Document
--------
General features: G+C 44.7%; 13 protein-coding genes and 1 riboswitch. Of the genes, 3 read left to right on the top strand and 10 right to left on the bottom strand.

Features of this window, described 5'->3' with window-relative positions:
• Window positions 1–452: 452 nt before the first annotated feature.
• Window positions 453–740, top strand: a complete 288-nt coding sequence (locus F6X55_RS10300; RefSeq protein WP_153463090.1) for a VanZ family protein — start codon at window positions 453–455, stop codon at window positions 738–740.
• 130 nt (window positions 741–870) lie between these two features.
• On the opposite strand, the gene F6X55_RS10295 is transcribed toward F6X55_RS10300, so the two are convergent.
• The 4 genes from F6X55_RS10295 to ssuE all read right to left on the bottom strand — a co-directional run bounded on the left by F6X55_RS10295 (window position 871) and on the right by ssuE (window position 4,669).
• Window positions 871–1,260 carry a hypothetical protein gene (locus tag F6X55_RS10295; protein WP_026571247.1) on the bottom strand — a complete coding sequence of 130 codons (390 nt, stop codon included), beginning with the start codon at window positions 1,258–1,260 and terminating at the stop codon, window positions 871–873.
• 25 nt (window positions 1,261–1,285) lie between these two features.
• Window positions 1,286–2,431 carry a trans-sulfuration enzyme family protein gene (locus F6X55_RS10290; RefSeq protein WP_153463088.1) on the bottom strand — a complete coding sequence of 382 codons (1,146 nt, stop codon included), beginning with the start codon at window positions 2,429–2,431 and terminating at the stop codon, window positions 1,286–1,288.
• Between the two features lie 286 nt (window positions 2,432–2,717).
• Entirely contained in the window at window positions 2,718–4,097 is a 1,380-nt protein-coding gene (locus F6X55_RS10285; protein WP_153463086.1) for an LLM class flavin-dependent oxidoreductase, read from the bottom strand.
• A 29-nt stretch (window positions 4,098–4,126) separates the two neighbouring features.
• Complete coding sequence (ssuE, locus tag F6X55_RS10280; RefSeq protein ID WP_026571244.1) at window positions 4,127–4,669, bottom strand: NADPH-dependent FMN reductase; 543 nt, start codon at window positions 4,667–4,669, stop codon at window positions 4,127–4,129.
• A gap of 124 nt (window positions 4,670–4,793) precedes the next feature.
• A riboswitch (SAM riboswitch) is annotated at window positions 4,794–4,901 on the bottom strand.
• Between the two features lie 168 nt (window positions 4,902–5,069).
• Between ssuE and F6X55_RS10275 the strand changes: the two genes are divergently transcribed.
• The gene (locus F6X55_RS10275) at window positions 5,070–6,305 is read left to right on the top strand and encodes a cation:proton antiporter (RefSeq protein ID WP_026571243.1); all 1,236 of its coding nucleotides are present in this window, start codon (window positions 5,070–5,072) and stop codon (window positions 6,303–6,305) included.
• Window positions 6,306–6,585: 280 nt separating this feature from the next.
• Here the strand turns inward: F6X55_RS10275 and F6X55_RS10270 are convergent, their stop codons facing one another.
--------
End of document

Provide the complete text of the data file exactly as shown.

General features: G+C 44.7%; 13 protein-coding genes and 1 riboswitch. Of the genes, 3 read left to right on the top strand and 10 right to left on the bottom strand.

Features of this window, described 5'->3' with window-relative positions:
• Window positions 1–452: 452 nt before the first annotated feature.
• Window positions 453–740, top strand: a complete 288-nt coding sequence (locus F6X55_RS10300; RefSeq protein WP_153463090.1) for a VanZ family protein — start codon at window positions 453–455, stop codon at window positions 738–740.
• 130 nt (window positions 741–870) lie between these two features.
• On the opposite strand, the gene F6X55_RS10295 is transcribed toward F6X55_RS10300, so the two are convergent.
• The 4 genes from F6X55_RS10295 to ssuE all read right to left on the bottom strand — a co-directional run bounded on the left by F6X55_RS10295 (window position 871) and on the right by ssuE (window position 4,669).
• Window positions 871–1,260 carry a hypothetical protein gene (locus tag F6X55_RS10295; protein WP_026571247.1) on the bottom strand — a complete coding sequence of 130 codons (390 nt, stop codon included), beginning with the start codon at window positions 1,258–1,260 and terminating at the stop codon, window positions 871–873.
• 25 nt (window positions 1,261–1,285) lie between these two features.
• Window positions 1,286–2,431 carry a trans-sulfuration enzyme family protein gene (locus F6X55_RS10290; RefSeq protein WP_153463088.1) on the bottom strand — a complete coding sequence of 382 codons (1,146 nt, stop codon included), beginning with the start codon at window positions 2,429–2,431 and terminating at the stop codon, window positions 1,286–1,288.
• Between the two features lie 286 nt (window positions 2,432–2,717).
• Entirely contained in the window at window positions 2,718–4,097 is a 1,380-nt protein-coding gene (locus F6X55_RS10285; protein WP_153463086.1) for an LLM class flavin-dependent oxidoreductase, read from the bottom strand.
• A 29-nt stretch (window positions 4,098–4,126) separates the two neighbouring features.
• Complete coding sequence (ssuE, locus tag F6X55_RS10280; RefSeq protein ID WP_026571244.1) at window positions 4,127–4,669, bottom strand: NADPH-dependent FMN reductase; 543 nt, start codon at window positions 4,667–4,669, stop codon at window positions 4,127–4,129.
• A gap of 124 nt (window positions 4,670–4,793) precedes the next feature.
• A riboswitch (SAM riboswitch) is annotated at window positions 4,794–4,901 on the bottom strand.
• Between the two features lie 168 nt (window positions 4,902–5,069).
• Between ssuE and F6X55_RS10275 the strand changes: the two genes are divergently transcribed.
• The gene (locus F6X55_RS10275) at window positions 5,070–6,305 is read left to right on the top strand and encodes a cation:proton antiporter (RefSeq protein ID WP_026571243.1); all 1,236 of its coding nucleotides are present in this window, start codon (window positions 5,070–5,072) and stop codon (window positions 6,303–6,305) included.
• Window positions 6,306–6,585: 280 nt separating this feature from the next.
• Here the strand turns inward: F6X55_RS10275 and F6X55_RS10270 are convergent, their stop codons facing one another.